Colorism in Dominican Society: A Qualitative Exploration of the Historical Roots and Behaviors Regarding Skin Complexion in the Dominican Republic

Jeanelle Wicks


Since Haiti’s occupation of the Dominican Republic in 1821, Dominican-Haitian relations have been characterized by tension and, often times, hatred. Because the first Black republic ruled over its neighbor, with which it shares an island, Blackness has been associated with negativity. In addition, the Dominican dictator, Rafael Trujillo, who ruled for nearly 20 years, furthered negative relations by ordering the onslaught of nearly 30,000 Haitians at the Dominican Republic-Haiti border and by promoting racist attitudes towards Haitians. Today, as in the past, Dominican society places a large emphasis on skin color. Those of lighter skin complexions are perceived as a symbol of beauty and capability, while darker individuals are perceived as less attractive and incapable. The majority of Black individuals who visit and live in the Dominican Republic are associated with being Haitian, thereby treated poorly. Skin complexion is a determinant of how people are received socially as well as their economic and career opportunities. Many darker people face various degrees of social rejection and fewer opportunities. From a young age, Dominican norms of colorism are introduced and the cycle of prejudices continues. Employing the Social Learning Theory, this paper analyzes the historical roots as well as the perpetual negative attitudes and behavior towards Black individuals in the Dominican Republic. Expert interviews and data from books, articles and Internet sources collected through document analysis are used to explore the theory and hypothesis. This paper hypothesizes that if social agents such as family, religion and the media continue to influence Dominicans from a young age, particularly regarding racism and colorism, then the cycle of prejudices will continue. Utilizing qualitative methodology to analyze this social situation, this paper strongly highlights the idea that socialization has much to do with the continuation of colorism in Dominican society.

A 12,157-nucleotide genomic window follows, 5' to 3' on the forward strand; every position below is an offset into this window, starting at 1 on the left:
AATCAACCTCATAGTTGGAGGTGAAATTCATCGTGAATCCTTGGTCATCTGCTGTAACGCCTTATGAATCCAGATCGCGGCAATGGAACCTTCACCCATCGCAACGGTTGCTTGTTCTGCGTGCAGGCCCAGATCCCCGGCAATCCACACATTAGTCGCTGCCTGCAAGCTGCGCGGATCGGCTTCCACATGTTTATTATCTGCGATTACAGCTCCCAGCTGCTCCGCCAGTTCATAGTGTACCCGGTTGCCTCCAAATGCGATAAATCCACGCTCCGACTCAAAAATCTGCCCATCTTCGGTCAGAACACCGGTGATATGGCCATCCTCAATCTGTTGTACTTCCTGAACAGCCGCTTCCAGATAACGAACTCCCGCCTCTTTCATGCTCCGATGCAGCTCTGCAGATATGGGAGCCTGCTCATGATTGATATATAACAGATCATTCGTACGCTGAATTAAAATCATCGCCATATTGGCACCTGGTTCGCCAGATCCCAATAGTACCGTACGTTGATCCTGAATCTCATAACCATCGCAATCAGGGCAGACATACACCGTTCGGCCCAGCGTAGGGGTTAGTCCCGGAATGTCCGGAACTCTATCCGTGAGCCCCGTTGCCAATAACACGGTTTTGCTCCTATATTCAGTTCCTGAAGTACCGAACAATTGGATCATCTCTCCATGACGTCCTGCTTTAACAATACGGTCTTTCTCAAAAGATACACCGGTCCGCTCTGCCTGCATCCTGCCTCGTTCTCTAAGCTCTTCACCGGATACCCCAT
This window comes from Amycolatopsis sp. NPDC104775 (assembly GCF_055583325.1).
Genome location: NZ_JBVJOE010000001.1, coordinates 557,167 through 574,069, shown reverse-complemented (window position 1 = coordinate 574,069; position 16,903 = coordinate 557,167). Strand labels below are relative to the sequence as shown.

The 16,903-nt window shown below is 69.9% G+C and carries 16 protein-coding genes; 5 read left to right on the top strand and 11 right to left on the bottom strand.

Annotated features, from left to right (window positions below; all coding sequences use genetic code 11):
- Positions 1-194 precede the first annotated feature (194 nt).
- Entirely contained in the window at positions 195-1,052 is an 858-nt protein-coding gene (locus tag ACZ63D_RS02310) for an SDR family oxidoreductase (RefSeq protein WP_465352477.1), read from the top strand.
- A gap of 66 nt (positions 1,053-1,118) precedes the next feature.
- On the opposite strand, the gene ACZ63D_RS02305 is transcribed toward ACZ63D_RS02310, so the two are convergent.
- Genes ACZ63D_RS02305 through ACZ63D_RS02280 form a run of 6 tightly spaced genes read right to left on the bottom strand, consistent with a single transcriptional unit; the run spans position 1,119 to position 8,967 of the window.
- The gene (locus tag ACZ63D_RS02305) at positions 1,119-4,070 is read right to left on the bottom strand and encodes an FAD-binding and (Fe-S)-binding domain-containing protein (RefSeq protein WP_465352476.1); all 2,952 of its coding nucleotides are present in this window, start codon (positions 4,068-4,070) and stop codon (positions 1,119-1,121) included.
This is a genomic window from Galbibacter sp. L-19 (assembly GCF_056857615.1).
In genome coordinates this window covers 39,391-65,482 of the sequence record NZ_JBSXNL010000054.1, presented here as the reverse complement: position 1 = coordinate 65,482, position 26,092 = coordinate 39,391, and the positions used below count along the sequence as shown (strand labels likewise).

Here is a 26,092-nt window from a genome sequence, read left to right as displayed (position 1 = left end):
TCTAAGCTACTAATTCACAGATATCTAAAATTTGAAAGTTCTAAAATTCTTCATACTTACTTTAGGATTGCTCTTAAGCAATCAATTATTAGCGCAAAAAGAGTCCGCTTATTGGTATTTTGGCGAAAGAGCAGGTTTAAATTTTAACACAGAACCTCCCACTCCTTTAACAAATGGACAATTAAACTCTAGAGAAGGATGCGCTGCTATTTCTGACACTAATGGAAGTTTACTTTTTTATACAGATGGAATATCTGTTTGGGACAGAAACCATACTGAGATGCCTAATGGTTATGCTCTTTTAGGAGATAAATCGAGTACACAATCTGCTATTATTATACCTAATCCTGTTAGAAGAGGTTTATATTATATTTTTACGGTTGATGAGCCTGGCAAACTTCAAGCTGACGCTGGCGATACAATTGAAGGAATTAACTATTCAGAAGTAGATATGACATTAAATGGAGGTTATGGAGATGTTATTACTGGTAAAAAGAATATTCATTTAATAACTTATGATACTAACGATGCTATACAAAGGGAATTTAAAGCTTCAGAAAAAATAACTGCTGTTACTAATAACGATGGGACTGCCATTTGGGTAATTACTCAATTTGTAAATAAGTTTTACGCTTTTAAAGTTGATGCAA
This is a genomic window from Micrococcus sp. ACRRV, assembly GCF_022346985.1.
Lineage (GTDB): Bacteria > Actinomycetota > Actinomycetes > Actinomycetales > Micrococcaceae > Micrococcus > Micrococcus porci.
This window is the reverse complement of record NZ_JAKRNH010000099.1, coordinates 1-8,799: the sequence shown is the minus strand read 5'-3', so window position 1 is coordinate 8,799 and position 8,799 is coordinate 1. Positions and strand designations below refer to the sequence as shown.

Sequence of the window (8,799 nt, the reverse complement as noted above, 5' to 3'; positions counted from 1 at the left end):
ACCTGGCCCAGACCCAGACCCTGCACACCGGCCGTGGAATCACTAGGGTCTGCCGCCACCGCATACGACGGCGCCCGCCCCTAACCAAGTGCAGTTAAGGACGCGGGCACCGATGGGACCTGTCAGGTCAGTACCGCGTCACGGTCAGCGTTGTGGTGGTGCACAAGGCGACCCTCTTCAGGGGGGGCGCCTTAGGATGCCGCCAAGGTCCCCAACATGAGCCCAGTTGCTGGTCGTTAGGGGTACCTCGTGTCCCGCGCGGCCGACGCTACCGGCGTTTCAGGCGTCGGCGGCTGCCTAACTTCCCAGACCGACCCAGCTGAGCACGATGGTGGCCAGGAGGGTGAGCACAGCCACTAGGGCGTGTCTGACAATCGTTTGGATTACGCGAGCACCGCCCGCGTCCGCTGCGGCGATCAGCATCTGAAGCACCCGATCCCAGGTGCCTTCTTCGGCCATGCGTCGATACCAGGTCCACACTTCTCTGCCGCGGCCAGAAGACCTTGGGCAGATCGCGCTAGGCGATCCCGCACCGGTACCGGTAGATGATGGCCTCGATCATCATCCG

Dominican Republic; Racism; Colorism; Socialization; Prejudice

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